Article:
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Source link: http://archive.mises.org/11084/the-first-thanksgiving-and-the-birth-of-free-enterprise-in-america/

The First Thanksgiving and the Birth of Free Enterprise in America

November 23, 2009 by

At a time when belief in collectivism and paternalistic government is threatening to diminish even more of our shrinking freedom, we need to recall that this has all been tried before. And how it is the free individual, secure in his right to life, liberty, and honestly acquired property that is the basis of any and all the prosperity that we have in America and around the world.

At good place to start is with our Thanksgiving holiday this year. In a piece that I’ve written on “The Real Meaning of Thanksgiving: The Birth of Private Enterprise in America,” I remind our fellow Americans about the origin of this event.

The Pilgrim Fathers came to colonial America to escape religious persecution in Great Britain, but also to establish a new type of society in the wilderness. They were determined to follow Plato’s model in “The Republic,” and create a communist utopia.

It lead to economic disaster, which was only overcome through the Plymouth Colony elders admitting their error, and instead “privatizing” the colony’s property. By doing so they set loose individual initiative and market-based incentives. The result: a bounty in the wilderness rather than starvation.

It was this bounty for which they gave thanks. It was the birth of private enterprise in the New World.

America seems to be going further and further backwards to the older system of governmnent control and planning, which so many came to America to escape from in the 18th and 19th centuries.

We should not forget America’s history and legacy of freedom and free enterprise — beginning with the Pilgrim’s experience — when we sit down to enjoy our turkey dinner this Thursday. Otherwise, we may soon having nothing left to be thankful for!!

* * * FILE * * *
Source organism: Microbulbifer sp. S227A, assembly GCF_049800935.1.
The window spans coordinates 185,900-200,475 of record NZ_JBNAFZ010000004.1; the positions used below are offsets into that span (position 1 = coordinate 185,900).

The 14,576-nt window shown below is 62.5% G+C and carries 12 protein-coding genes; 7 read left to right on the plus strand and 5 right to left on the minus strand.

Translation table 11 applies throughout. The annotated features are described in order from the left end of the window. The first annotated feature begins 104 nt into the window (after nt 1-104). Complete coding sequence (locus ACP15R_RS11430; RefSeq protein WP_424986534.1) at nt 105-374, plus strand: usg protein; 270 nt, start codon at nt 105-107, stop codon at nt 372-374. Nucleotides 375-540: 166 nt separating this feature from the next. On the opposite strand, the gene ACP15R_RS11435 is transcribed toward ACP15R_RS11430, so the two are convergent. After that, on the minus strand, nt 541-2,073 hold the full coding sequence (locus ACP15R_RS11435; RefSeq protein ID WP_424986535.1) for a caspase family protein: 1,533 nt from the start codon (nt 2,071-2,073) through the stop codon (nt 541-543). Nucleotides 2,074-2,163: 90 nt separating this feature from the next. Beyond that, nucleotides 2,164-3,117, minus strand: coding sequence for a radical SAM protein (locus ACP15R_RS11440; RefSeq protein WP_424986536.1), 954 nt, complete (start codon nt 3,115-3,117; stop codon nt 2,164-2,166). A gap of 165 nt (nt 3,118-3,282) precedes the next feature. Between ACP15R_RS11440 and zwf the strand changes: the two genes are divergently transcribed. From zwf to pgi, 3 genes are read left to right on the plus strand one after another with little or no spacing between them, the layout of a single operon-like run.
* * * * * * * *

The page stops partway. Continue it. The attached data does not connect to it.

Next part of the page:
Richard Ebeling

{ 5 comments }

Brian Erickson November 23, 2009 at 1:12 pm

In this season of Thanks Giving, thanks to Richard Ebeling for telling this story and in so doing reminding us that one of the most important events in our history revealed the truth about human nature. That under state capitalism (socialism/communism) people produce economic failure, starvation, confusion and discontent. But under free market capitalism people produce economic success, abundance and a “rejoicing of the hearts of many..” A rejoicing that led to our wonderful holiday called Thanksgiving.

fundamentalist November 23, 2009 at 2:17 pm

Great post over at the Adam Smith blog: “From the Annals of Entirely Counter-productive Government Interventions “In reality, the evidence is overwhelming that the February stimulus bill has added at least two percentage points to the unemployment rate. If Congress and the White House hadn’t tried so hard to stimulate long-term unemployment, the US unemployment rate would now be about 8 percent and falling rather than more than 10 percent and — rising.” http://www.adamsmith.org/blog/

Curt Howland November 23, 2009 at 3:58 pm

I have a very personal interest in the experience of those who emigrated to Massachusetts, being that John Howland had the distinction of falling out of the Mayflower at one point.

Also, the only pilgrim house still standing is the Howland house. I have a photo of my father standing next to the sign, and another of me.

After I get to New Hampshire for the Free State Project, I’ll get pictures of my kids there too.

I lived in Mass for a few years, and would never make that mistake again. What a bureaucratic nightmare of a state.

How far the mighty have fallen.

K Ackermann November 23, 2009 at 7:04 pm

I still remember, as a kid, taking a school field trip to Plymouth (from Melrose, MA).

I remember the bus driver cracking himself up when we passed a Mayflower moving van. He said, “Too late. We missed it.”

Sorry. I felt a need to share that.

P.M.Lawrence November 24, 2009 at 3:13 am

“The Pilgrim Fathers came to colonial America to escape religious persecution in Great Britain…”.

No. They wanted to set up for themselves, not just emigrate – most of them had already done that previously, going to Holland, and the rest could have done the same just as easily as them and more easily than going to North America.

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